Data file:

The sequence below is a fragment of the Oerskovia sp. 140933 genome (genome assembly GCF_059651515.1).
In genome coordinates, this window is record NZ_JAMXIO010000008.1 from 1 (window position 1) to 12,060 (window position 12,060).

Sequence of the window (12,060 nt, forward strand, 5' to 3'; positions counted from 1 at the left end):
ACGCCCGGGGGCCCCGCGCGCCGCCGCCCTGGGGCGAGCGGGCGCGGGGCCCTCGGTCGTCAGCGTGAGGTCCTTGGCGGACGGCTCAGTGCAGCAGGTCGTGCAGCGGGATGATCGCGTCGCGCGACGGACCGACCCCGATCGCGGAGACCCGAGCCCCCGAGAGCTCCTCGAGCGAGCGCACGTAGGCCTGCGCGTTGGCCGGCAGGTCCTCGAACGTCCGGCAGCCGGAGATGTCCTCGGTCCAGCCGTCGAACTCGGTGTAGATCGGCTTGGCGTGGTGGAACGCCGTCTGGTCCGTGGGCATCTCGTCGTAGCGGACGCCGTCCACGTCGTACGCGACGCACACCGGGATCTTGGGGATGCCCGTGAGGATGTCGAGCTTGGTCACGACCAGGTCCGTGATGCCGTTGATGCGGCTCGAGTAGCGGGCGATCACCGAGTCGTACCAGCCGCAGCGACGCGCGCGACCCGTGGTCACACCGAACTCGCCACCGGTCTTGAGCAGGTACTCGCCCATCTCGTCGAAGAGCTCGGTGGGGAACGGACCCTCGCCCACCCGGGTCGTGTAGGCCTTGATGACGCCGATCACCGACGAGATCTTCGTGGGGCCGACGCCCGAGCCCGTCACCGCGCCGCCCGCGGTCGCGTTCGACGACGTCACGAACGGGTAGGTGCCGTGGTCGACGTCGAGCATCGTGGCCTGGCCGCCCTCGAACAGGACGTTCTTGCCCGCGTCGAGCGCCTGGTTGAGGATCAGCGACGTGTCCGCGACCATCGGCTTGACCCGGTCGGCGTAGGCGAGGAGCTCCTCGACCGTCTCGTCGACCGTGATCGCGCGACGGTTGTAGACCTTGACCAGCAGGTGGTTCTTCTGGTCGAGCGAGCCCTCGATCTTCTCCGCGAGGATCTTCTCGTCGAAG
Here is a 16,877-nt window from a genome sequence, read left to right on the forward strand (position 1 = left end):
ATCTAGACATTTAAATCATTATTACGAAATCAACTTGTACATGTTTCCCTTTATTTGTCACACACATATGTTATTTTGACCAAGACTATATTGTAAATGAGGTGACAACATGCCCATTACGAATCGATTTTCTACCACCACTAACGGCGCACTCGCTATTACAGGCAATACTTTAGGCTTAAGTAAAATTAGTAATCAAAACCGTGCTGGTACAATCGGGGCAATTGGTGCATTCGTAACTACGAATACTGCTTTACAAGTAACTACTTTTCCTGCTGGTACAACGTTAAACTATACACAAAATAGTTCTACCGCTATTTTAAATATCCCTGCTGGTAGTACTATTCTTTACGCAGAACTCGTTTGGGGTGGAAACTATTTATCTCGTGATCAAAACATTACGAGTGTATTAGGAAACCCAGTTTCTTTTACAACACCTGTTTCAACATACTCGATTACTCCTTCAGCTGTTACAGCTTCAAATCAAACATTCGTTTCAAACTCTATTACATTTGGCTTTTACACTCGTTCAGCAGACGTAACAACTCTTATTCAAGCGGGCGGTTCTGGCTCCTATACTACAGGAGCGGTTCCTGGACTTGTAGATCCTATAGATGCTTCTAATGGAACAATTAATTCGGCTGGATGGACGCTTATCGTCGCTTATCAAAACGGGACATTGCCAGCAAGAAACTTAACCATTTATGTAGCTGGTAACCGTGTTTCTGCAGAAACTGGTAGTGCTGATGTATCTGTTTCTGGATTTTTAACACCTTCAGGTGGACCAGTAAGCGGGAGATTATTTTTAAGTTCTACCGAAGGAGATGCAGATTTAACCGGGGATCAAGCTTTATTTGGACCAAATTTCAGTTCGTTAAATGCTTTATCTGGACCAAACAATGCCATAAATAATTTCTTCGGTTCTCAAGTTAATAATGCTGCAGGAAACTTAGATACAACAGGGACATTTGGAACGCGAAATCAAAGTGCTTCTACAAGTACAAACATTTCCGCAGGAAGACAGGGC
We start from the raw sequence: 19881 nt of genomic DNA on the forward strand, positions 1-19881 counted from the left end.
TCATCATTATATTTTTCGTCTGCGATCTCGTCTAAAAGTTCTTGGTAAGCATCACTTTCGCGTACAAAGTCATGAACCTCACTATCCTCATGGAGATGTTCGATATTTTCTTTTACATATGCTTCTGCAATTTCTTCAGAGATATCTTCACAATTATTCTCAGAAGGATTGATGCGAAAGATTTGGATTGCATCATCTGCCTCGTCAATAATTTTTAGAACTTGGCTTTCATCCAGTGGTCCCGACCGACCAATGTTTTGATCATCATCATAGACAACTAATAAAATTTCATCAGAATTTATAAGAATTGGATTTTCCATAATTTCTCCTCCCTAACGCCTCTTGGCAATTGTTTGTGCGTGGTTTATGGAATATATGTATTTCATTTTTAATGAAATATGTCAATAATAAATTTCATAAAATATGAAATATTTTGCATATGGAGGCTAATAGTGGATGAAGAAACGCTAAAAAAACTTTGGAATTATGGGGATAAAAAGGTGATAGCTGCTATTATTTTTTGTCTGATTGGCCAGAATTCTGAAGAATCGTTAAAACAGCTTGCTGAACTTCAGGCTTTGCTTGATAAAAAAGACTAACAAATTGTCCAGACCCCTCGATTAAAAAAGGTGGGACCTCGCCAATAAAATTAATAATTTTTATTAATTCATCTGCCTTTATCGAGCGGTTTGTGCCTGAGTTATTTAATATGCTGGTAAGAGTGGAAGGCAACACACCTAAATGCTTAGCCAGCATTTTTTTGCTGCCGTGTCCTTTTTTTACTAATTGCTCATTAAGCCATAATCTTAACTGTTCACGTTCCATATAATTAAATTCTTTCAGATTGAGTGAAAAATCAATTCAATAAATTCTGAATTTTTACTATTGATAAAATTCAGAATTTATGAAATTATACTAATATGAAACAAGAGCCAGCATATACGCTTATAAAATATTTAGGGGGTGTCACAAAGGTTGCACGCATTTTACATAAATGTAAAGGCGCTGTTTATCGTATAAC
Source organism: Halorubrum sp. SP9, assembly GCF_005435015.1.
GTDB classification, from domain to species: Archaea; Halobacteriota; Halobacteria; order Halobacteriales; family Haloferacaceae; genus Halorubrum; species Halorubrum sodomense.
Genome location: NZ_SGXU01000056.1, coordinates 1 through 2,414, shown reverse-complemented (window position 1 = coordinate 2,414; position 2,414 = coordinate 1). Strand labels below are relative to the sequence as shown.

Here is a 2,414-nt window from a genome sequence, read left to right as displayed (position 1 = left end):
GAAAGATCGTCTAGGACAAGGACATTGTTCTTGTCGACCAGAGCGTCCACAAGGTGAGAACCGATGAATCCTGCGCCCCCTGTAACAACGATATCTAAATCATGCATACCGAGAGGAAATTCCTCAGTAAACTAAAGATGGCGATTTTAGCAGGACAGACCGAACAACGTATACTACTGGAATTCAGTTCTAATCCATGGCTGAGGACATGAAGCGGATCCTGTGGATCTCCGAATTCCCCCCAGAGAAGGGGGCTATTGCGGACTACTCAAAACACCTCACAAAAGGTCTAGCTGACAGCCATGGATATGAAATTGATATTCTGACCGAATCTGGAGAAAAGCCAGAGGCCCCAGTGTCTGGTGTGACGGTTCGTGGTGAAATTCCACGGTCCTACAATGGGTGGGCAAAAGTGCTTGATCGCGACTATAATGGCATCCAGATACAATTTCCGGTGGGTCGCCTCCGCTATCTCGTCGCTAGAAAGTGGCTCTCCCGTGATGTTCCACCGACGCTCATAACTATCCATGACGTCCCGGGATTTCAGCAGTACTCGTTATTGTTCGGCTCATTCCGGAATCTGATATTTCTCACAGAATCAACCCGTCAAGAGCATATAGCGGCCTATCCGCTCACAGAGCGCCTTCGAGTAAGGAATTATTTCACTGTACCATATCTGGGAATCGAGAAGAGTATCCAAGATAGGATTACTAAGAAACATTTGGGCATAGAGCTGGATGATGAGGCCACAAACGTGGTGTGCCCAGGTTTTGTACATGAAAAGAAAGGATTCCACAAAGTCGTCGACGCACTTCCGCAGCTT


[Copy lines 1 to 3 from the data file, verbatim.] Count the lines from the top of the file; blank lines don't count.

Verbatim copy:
The sequence below is a fragment of the Oerskovia sp. 140933 genome (genome assembly GCF_059651515.1).
In genome coordinates, this window is record NZ_JAMXIO010000008.1 from 1 (window position 1) to 12,060 (window position 12,060).

Sequence of the window (12,060 nt, forward strand, 5' to 3'; positions counted from 1 at the left end):